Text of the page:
Monday, November 12, 2007
Think More, Code Less
This is the first in what I hope will become a series of posts aimed at beginner and intermediate level web developers. I see it as a venue to share some of the lessons I've learned, and what's worked for me, rather than a definitive development guide.
I've had a quote taped to my door for a few years now, that struck me when I first read it, but didn't really take on any serious meaning until recently.
Code that only you can understand does not make you an advanced coder; code that your grandmother can understand does!
Jeremy Brown - Macromedia Flash MX 2004 ActionScript 2.0 Dictionary
When I initially saw this quote, I took it to mean that I needed to make sure that I wrote clearly and comment things accurately, so that in the future it would be easy to figure out what I had done. Since that time I have slowly come to realize that it means that I need to take the time to think strategically about the code I'm going to write, so that I can keep it as simple and small as possible. All other things being equal, a small amount of code is inherently easier to understand than a large amount of code.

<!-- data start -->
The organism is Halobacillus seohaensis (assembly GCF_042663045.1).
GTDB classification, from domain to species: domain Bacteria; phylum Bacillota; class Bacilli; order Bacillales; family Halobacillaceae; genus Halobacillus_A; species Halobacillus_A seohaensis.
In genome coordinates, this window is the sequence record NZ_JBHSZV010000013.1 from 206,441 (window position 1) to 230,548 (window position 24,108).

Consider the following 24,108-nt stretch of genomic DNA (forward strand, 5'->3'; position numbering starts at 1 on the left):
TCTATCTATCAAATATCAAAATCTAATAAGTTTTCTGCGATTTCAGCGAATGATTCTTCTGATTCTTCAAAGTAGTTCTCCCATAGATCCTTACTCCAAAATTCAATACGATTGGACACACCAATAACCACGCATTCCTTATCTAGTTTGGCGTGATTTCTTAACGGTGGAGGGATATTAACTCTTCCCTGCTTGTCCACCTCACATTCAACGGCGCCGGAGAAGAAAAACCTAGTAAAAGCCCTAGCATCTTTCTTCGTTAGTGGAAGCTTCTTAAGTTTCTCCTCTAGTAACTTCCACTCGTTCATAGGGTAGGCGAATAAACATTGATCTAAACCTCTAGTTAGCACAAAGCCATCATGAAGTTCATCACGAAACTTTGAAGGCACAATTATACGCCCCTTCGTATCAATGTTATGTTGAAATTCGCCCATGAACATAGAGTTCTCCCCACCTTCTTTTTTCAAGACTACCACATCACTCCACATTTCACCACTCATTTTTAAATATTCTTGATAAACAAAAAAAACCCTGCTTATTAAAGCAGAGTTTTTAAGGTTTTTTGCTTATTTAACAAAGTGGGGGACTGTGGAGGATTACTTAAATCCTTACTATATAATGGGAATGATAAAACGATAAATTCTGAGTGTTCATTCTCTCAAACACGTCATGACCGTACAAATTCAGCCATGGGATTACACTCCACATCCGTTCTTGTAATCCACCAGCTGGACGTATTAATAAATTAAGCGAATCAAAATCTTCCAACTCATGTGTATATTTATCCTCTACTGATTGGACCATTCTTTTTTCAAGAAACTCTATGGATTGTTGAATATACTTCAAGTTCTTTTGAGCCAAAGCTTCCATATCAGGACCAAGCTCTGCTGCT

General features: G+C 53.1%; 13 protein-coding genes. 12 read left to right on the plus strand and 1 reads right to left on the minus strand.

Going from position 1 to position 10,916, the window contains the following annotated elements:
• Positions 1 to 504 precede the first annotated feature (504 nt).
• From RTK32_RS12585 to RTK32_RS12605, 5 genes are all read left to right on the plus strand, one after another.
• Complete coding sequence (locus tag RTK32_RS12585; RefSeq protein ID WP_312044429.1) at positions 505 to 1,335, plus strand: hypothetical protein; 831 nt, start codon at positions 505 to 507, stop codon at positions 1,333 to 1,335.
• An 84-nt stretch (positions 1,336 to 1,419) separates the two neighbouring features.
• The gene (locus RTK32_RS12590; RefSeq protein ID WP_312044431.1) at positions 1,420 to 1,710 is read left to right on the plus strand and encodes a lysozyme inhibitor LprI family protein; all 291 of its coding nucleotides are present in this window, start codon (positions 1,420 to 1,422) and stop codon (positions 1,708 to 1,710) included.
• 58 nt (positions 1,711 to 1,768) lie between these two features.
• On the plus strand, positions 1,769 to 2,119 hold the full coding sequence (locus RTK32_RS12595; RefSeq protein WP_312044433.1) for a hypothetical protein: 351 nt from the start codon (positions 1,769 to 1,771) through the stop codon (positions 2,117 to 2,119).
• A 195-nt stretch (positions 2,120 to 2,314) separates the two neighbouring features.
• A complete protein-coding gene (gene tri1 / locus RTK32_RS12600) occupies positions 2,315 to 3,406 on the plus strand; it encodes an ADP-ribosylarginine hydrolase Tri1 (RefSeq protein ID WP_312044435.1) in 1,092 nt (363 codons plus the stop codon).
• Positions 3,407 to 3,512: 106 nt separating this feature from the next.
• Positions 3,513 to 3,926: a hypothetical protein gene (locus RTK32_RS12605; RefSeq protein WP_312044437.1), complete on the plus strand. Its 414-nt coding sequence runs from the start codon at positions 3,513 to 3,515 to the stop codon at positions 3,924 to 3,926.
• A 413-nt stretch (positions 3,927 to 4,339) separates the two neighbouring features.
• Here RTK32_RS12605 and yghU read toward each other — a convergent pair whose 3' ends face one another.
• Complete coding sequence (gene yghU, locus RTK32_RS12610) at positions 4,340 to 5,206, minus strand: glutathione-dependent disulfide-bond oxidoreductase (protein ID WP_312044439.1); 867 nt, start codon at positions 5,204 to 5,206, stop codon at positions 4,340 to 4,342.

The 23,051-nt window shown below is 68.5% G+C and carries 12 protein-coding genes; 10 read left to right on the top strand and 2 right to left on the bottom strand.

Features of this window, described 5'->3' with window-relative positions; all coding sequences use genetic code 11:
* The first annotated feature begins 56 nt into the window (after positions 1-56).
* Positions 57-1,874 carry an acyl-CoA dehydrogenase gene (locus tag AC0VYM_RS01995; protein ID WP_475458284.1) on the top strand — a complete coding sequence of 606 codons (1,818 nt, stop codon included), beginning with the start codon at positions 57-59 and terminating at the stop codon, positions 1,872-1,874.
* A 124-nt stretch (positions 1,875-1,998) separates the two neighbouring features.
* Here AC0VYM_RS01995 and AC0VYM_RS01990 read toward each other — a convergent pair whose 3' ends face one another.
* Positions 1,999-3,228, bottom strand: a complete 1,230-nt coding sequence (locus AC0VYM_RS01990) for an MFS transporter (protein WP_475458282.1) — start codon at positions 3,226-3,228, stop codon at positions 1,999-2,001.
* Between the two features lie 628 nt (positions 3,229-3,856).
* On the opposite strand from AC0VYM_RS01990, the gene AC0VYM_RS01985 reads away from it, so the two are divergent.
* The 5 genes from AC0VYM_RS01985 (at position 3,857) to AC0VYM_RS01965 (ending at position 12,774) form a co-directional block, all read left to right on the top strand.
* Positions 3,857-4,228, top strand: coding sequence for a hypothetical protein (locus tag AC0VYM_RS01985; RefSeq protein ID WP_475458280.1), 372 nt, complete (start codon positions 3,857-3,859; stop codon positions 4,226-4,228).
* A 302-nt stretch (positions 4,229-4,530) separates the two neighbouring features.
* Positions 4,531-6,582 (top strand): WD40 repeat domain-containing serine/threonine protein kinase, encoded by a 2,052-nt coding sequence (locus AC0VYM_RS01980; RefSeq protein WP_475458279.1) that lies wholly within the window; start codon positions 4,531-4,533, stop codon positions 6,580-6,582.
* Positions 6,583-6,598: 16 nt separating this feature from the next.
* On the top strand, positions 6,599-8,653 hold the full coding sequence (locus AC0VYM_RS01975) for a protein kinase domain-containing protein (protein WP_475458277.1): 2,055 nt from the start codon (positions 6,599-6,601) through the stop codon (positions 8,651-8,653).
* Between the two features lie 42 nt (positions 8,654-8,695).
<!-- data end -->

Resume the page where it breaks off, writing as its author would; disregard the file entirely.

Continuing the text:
Successfully keeping your codebase as small as possible requires planning up front. Don't get me wrong here, I'm in no way suggesting that one shouldn't prototype. What I'm suggesting is that the prototype should not become the beginning of your codebase. At first glance this might appear to increase your development time, and while this may or may not be true, if done right you will more than make up for this time with ease of maintenance. The key here is doing enough planning to help you steer away from major pitfalls, without boxing yourself in. Your plans, along with any prototypes, should be treated like an artists sketches. They help guide you and prepare you for the final work.
Finally, keep in mind that common sense can be your best asset. I tend to work with Model-Glue for my medium to large scale projects, but I will really think it out before I use it for a small project. It's a question of whether or not the added complexity of a framework will make it easier or more difficult to maintain my project. The answer typically depends on how much I foresee the project growing/changing, and the difficulty of migrating into a framework later if needed. I've even been known to forego CFCs in favor of old school ColdFusion 4 style programming on real simple projects (Typically only if we're talking 1-2 hours of effort and 75 lines of code or less). The point is that you shouldn't be afraid to deviate from "best practices" when the situation warrants, however, when you do it is vitally important to make good notes of what you've done and why you've done it so that the next person that comes along to touch that code, understands what's been done and why.posted by Luis